We need not accept Matthew’s understanding of the relationship of God to Jews and Christians – in fact, the United Church explicitly rejects the understanding that Christians have replaced Jews as God’s chosen and saved people. Nor do we have to accept his expectation that the world as he knew it would end and the Messiah would return within his lifetime, because we know that didn’t happen.  Instead, we can read this parable as a reminder not to be “smug” about our salvation.

Just because we’ve been baptized, or we go to church, regularly or once in a while, just because we know our Bibles or say our prayers, just because we claim to have a relationship with the One Creator through Jesus, that does not mean we can simply rest on our laurels and fail to live the life Jesus and the prophets before him call us to.  You’ll remember that for the prophets the true worship of God was to feed the hungry, to comfort the widow and the orphan, to help the stranger and shelter the homeless.  You may remember that it is in Matthew’ Gospel (ch.25) that Jesus tells a story about the Son of Man who is also a king who reminds his people that “whatever they do for the least of those” who are part of the community,” they do for him” .

Life in the kingdom of heaven is a free gift of God, to be lived – not in some future time – but right now.  It’s life lived in the way that Jesus lived – with grace, forgiveness, compassion, generosity.  This rag-tag bunch here on a Sunday morning know the grace of an unexpected invitation.  None of us were forced to be in relationship with Jesus – at least I hope we weren’t.  We know how badly that goes from our history here in Canada!  Many of us were brought up in the Christian faith, United Church or not, and some of us found our way here as we sought a relationship that could change our hearts and our lives.  Some of us maybe feel that instead of waiting to be asked we’ve been knocking on the doors of the banquet hall and are just relieved that finally the doors opened and we were welcomed in!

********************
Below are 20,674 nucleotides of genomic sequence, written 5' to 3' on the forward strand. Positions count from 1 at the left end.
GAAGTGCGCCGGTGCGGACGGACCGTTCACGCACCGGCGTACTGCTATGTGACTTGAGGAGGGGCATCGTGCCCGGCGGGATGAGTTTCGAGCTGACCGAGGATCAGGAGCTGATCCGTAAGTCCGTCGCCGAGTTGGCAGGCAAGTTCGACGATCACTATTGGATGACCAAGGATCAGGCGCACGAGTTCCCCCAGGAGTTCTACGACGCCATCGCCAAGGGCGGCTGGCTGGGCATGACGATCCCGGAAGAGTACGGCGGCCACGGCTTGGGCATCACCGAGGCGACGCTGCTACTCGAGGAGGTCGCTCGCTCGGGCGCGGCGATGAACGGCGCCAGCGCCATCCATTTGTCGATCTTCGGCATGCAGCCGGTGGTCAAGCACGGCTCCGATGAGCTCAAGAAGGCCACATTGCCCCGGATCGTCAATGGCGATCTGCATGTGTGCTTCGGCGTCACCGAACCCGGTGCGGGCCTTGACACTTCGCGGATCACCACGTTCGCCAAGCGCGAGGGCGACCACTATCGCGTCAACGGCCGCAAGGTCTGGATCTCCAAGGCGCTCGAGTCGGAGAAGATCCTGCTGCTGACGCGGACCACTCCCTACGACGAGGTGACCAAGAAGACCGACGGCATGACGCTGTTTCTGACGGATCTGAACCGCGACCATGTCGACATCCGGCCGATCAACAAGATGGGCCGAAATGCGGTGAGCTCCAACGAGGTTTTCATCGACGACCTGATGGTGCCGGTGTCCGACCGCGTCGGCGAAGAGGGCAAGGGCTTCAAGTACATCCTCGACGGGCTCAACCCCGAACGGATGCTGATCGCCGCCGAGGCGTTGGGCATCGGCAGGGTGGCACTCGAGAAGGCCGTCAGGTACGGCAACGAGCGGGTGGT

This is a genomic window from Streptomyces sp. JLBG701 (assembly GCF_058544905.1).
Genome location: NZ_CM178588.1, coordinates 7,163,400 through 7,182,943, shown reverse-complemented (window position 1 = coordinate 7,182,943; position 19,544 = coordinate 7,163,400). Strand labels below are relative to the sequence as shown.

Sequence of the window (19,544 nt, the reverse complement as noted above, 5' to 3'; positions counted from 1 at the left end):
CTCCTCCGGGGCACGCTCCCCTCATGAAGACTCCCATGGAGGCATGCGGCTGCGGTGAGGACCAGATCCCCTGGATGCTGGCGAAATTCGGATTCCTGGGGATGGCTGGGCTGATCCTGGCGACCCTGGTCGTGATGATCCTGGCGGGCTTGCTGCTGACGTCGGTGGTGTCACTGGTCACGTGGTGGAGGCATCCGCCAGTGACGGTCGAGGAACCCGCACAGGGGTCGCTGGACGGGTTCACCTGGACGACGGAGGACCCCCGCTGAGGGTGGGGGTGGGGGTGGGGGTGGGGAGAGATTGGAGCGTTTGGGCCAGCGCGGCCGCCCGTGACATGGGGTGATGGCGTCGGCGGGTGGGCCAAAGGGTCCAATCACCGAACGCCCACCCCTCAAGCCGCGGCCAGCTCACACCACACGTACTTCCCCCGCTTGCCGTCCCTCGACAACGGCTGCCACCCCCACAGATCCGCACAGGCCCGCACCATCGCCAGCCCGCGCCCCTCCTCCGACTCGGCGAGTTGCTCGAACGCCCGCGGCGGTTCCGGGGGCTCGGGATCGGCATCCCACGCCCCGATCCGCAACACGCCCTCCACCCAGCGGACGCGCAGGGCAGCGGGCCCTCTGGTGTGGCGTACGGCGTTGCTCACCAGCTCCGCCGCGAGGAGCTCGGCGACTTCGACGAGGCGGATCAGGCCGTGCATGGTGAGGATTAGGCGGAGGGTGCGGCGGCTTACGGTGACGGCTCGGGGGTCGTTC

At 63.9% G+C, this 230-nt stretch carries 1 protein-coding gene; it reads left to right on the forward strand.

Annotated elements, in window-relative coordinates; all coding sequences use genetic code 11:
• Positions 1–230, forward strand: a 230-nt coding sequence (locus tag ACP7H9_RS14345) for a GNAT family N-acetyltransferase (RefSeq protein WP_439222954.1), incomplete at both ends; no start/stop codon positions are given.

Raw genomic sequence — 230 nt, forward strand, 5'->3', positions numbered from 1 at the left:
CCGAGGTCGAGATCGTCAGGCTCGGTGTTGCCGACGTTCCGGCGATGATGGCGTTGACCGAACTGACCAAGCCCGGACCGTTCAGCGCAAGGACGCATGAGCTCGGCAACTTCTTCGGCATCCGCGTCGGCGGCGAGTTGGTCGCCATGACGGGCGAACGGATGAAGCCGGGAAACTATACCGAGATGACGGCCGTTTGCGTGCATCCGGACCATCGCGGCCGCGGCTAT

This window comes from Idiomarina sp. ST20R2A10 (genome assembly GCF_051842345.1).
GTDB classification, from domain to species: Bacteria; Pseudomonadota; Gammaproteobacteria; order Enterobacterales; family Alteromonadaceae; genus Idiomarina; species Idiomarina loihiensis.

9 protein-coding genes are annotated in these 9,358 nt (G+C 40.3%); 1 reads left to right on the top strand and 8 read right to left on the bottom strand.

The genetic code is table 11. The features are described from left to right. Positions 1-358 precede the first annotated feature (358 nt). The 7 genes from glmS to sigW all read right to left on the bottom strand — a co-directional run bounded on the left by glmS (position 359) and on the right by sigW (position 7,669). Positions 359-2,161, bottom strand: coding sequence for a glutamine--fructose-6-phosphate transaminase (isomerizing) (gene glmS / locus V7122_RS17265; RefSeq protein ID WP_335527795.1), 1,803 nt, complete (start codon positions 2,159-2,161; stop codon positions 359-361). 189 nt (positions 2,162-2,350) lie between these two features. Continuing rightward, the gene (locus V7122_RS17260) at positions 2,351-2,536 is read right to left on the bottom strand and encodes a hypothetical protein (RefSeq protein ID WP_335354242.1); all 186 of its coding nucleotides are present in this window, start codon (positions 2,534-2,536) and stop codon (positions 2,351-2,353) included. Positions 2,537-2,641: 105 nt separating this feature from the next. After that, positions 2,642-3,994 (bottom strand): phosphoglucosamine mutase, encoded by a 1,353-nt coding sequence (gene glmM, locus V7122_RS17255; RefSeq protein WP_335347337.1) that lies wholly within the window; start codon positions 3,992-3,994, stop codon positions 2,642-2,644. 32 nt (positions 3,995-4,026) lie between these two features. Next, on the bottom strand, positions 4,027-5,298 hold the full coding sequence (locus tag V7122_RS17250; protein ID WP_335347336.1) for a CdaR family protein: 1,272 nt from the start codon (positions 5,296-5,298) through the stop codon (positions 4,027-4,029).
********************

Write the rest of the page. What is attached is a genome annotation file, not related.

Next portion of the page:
My prayer is that our community here will not be about judging the faithfulness of others – nor about whose place in God’s community is assured and who is on shaky ground.  If you think liberal Protestants don’t think like that, think again! Sometimes we can be just as self-righteous in our calls for justice and inclusion as other denominations can be about morality or family values.  Let us not worry about judgement at all but instead focus on the mercy of God, the compassion of God, the openness of God being extended through us into our communities and out to the wider world.  Don’t’ be afraid to share your experience of God’s love with others; don’t be afraid to extend the forgiveness of God to others; don’t hesitate to share the compassion of God through a caring presence, a phone call, a food card, a box of Kraft Dinner, a bag of veggies, or a letter to your MP or MLA.

I’ll tell you, the more I see of the horrors human beings can inflict on one another – or even the harm done through carelessness or apathy – the more I believe this alternative vision of human life is desperately needed, in our community and our world.  So each day, as you begin your days, I invite you, as the apostle Paul wrote,   Therefore, as God’s chosen people, holy and dearly loved, clothe yourselves with compassion, kindness, humility, gentleness and patience. Bear with each other and forgive whatever grievances you may have against one another. Forgive as the Lord forgave you. And over all these virtues put on love, which binds them all together in perfect unity” (Col. 3:5–14).  May it be so.

(10 mins)  Biblical commentary mainly from the New Interpreter’s Bible.